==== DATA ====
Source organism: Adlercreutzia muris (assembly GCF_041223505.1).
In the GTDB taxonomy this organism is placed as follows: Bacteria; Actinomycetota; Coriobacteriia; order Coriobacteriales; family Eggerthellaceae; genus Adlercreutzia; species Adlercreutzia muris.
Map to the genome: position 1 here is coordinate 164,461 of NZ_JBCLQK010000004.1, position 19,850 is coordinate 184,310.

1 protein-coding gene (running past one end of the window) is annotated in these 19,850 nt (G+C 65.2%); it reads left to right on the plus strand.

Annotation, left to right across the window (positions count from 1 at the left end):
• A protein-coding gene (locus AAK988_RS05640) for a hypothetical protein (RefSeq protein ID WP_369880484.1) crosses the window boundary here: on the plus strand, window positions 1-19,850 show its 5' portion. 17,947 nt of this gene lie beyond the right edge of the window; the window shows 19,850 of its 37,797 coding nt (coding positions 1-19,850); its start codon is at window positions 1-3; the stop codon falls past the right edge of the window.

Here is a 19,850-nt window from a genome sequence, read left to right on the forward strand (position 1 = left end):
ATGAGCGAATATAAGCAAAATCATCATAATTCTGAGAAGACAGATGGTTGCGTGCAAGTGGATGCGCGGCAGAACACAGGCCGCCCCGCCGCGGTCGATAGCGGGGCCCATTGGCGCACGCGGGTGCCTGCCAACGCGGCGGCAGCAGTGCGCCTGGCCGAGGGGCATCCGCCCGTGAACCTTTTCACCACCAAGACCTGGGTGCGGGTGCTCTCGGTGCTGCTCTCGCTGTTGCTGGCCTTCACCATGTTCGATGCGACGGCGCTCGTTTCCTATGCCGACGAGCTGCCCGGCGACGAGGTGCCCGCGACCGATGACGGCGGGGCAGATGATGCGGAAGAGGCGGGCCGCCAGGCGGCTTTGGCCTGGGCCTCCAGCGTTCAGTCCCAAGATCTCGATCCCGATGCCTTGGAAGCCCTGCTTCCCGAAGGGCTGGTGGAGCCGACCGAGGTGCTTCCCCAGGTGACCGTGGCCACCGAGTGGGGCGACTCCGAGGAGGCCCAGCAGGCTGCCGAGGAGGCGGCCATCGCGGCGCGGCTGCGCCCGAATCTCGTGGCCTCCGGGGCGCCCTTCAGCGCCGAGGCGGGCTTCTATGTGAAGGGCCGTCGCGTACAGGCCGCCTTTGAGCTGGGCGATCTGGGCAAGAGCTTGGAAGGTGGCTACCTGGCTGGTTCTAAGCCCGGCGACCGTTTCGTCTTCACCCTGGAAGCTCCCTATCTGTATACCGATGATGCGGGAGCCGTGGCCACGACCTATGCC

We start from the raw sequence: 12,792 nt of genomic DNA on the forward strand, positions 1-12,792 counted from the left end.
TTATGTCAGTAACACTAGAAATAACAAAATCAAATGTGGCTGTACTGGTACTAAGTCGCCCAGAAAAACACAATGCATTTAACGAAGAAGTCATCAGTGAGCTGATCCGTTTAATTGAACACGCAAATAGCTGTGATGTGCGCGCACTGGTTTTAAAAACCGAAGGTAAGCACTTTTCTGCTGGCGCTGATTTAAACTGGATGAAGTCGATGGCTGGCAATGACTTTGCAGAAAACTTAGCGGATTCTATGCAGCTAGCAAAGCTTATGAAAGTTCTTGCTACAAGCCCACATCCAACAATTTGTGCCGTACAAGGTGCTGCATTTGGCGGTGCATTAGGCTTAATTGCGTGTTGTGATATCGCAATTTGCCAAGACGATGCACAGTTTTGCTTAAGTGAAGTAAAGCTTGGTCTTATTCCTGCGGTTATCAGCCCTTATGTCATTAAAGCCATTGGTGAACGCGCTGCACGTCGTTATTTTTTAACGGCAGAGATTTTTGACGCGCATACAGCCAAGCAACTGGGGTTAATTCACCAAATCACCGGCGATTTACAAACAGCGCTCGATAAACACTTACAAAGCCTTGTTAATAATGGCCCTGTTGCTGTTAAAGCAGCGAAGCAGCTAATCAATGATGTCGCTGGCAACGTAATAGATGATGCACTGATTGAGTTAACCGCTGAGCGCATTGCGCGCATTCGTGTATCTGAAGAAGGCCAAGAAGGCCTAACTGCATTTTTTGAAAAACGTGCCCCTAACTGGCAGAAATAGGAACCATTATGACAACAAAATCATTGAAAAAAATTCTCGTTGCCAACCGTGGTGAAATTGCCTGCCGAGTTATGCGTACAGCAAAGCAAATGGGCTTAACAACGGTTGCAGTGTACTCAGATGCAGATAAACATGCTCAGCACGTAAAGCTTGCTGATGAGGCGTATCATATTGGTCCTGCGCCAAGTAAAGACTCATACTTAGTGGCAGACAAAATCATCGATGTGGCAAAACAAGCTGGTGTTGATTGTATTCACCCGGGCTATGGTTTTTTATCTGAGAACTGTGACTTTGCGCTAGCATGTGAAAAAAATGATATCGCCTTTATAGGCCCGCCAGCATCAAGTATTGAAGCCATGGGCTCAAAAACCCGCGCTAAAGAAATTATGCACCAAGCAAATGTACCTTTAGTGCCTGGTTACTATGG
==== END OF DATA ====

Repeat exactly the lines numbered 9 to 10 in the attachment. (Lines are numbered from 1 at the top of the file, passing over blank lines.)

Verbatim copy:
We start from the raw sequence: 12,792 nt of genomic DNA on the forward strand, positions 1-12,792 counted from the left end.
TTATGTCAGTAACACTAGAAATAACAAAATCAAATGTGGCTGTACTGGTACTAAGTCGCCCAGAAAAACACAATGCATTTAACGAAGAAGTCATCAGTGAGCTGATCCGTTTAATTGAACACGCAAATAGCTGTGATGTGCGCGCACTGGTTTTAAAAACCGAAGGTAAGCACTTTTCTGCTGGCGCTGATTTAAACTGGATGAAGTCGATGGCTGGCAATGACTTTGCAGAAAACTTAGCGGATTCTATGCAGCTAGCAAAGCTTATGAAAGTTCTTGCTACAAGCCCACATCCAACAATTTGTGCCGTACAAGGTGCTGCATTTGGCGGTGCATTAGGCTTAATTGCGTGTTGTGATATCGCAATTTGCCAAGACGATGCACAGTTTTGCTTAAGTGAAGTAAAGCTTGGTCTTATTCCTGCGGTTATCAGCCCTTATGTCATTAAAGCCATTGGTGAACGCGCTGCACGTCGTTATTTTTTAACGGCAGAGATTTTTGACGCGCATACAGCCAAGCAACTGGGGTTAATTCACCAAATCACCGGCGATTTACAAACAGCGCTCGATAAACACTTACAAAGCCTTGTTAATAATGGCCCTGTTGCTGTTAAAGCAGCGAAGCAGCTAATCAATGATGTCGCTGGCAACGTAATAGATGATGCACTGATTGAGTTAACCGCTGAGCGCATTGCGCGCATTCGTGTATCTGAAGAAGGCCAAGAAGGCCTAACTGCATTTTTTGAAAAACGTGCCCCTAACTGGCAGAAATAGGAACCATTATGACAACAAAATCATTGAAAAAAATTCTCGTTGCCAACCGTGGTGAAATTGCCTGCCGAGTTATGCGTACAGCAAAGCAAATGGGCTTAACAACGGTTGCAGTGTACTCAGATGCAGATAAACATGCTCAGCACGTAAAGCTTGCTGATGAGGCGTATCATATTGGTCCTGCGCCAAGTAAAGACTCATACTTAGTGGCAGACAAAATCATCGATGTGGCAAAACAAGCTGGTGTTGATTGTATTCACCCGGGCTATGGTTTTTTATCTGAGAACTGTGACTTTGCGCTAGCATGTGAAAAAAATGATATCGCCTTTATAGGCCCGCCAGCATCAAGTATTGAAGCCATGGGCTCAAAAACCCGCGCTAAAGAAATTATGCACCAAGCAAATGTACCTTTAGTGCCTGGTTACTATGG